With customers often becoming the drivers of your brand image online, email marketing, such as newsletters, is increasingly important in controlling and spreading the company message. CEO of agencyonnet, Rajesh Menon, takes a look at the common reasons why your email marketing fails to achieve its goals.
The other day I accepted a LinkedIn request from a lady to connect. A short while later I got a prospecting email in my inbox from her. Apart from the bad English grammar, what struck me was the fact that the young lady had ignored all fundamentals of effective email marketing in reaching out to me, and it got me thinking, why email marketing fails.
While email marketing is today the best way to reach out and prospect, most times people get it wrong and as a result their email marketing deliver very low conversions. Here are some classic common mistakes to avoid and why your email marketing fails as your marketing tool:
- Do you know who I am?
We are inundated daily with a dozen or more spam emails offering everything from Viagra to a home in the sun. The ones that make it past my spam filter I simply delete without opening. Knowing who your prospect customer is and sending email to your prospect rather than to everyone is fundamentally the backbone of good email marketing. A good list vendor should be able to provide you with carefully selected email lists.
In this particular case, although the lady was connected to me, there was no attempt to check out my company page or my profile to see if I was really a prospect for an ERP or CRM solution. I am not. I am a start-up.
- Tell me who you are quickly.
I get over a hundred email’s every day. I can’t possibly do justice in reading every one of them. So tell me quickly who you are in one single sentence. Nobody has the time to read through the entire email to figure out who you are.
- Tell me what you want quickly.
Want me to go through your entire mail to figure out what you want? Think again. Nobody has the time to do that either. Your key message has to come within the first five lines of your message if you hope to catch their attention. The rest of your mail is simply an explanation of the why, rather than the what.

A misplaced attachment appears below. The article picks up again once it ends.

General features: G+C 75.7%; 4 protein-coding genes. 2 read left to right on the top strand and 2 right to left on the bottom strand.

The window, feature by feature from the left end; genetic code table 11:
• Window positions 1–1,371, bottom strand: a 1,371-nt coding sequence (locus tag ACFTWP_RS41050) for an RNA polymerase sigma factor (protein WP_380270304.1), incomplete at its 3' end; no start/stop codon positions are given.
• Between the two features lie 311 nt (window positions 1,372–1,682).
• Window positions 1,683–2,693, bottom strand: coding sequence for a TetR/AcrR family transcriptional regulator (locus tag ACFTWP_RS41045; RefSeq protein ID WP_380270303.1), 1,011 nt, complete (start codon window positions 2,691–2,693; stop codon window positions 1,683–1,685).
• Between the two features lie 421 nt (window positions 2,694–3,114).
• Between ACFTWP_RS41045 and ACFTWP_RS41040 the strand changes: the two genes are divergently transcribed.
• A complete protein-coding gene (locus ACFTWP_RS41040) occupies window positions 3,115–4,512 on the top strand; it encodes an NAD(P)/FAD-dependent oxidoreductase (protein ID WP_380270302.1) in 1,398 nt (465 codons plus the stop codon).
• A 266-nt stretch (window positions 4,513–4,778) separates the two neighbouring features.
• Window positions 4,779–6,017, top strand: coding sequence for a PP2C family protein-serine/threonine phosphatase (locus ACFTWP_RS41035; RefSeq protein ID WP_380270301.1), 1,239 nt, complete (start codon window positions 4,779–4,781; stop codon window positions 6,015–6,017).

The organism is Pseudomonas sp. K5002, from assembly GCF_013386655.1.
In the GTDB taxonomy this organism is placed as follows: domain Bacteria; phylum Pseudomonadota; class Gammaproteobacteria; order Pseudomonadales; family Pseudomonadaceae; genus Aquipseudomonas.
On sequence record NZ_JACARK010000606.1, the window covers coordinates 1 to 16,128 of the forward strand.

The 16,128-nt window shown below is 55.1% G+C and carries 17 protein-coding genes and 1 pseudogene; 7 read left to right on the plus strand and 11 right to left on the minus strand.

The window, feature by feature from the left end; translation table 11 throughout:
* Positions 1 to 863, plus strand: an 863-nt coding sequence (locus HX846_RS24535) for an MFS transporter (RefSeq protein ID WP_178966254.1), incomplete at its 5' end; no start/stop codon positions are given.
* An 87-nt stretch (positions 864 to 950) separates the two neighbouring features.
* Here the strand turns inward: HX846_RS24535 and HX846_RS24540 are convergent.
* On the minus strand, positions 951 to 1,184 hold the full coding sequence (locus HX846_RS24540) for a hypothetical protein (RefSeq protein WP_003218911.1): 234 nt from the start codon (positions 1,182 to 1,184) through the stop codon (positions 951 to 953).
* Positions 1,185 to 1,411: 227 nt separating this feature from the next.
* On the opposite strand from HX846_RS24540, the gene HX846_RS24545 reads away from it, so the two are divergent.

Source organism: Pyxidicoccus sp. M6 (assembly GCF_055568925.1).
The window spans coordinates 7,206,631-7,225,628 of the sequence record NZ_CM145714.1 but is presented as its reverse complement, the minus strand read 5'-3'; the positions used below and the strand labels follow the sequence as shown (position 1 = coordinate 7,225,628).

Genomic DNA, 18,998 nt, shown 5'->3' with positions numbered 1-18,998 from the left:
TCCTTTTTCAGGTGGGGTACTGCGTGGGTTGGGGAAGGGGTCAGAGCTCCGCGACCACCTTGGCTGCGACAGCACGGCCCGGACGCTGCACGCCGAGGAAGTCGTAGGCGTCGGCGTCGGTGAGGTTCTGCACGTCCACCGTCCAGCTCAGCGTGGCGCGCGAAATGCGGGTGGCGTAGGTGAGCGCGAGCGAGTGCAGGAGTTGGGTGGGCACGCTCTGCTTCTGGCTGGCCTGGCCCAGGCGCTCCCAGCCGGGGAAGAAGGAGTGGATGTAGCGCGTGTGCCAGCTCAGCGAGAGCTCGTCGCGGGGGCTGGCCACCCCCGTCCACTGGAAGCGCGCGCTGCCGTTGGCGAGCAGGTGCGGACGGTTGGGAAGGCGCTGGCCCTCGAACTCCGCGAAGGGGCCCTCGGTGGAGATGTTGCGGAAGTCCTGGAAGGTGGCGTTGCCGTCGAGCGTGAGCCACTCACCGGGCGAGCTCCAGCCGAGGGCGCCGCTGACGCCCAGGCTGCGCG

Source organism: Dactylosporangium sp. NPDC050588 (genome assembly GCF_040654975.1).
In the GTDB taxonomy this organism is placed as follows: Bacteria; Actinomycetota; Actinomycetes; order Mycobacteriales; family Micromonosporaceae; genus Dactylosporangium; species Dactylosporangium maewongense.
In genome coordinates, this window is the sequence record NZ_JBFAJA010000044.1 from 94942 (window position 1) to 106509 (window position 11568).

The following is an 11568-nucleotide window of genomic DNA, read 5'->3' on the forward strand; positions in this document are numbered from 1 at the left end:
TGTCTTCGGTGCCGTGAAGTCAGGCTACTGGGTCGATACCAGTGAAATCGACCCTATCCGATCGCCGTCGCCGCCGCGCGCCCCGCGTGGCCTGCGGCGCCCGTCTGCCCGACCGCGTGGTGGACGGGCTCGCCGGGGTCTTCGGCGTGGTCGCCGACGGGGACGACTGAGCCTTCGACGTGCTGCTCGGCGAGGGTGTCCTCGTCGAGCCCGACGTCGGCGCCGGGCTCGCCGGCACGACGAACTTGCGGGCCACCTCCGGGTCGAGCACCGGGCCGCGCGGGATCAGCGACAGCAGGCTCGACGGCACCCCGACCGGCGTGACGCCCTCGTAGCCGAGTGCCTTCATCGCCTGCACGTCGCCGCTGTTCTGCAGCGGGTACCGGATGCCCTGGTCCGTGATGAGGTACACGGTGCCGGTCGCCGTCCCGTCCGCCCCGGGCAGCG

- Don’t keep hitting me with mails and hope you will tire me out.
Sometimes system developers forget that there are actually human beings who read mails. They develop system driven auto-responders that are flagged to be triggered off when certain conditions are met. I am all for automation, but at times it does get to be a bit too much. Set up an additional rule that prevents the system from sending more than “X” number of emails to a subscriber.
- You really don’t expect me to download pictures, do you?
My email filter blocks all images, as do most email clients. The result? Your lovely HTML emailer reaches me looking like a mess of code. Optimize your images or create your email template in a way that your basic core message gets through the email clients of prospects.
- Earn. Win. Profit. Gift.
As a kid I used to love receiving those Readers Digest mailers that screamed “You have won” in big and bold. Thanks to plenty of “Nigerian prince” scams and phishing emails, my email client usually junks all such correspondence that carry these words. But I guess that there are still enough naïve people out there who still eagerly open an email with the above words because I am continuously surprised to see how many of these types of emails still adorn my junk folder.
- Did I open or click on your email?
Because of its frightfully low cost and ease, many people tend to treat email marketing in a casual manner. They do not track the response and fine tune their email marketing campaign. Tracking lets you play around with subject lines, content and layout so that you can improve your response rates.
- What do you want me to do now?
Another common mistake I keep seeing is email marketing managers forgetting to put a specific “call-to-action” in the email. Your specific call-to-action could be as simple as asking your prospect to call you at a number, or to visit your website (remember to give a specific, actionable link), or to simply download something of interest. Not having a call-to-action could be the reason your email marketing fails.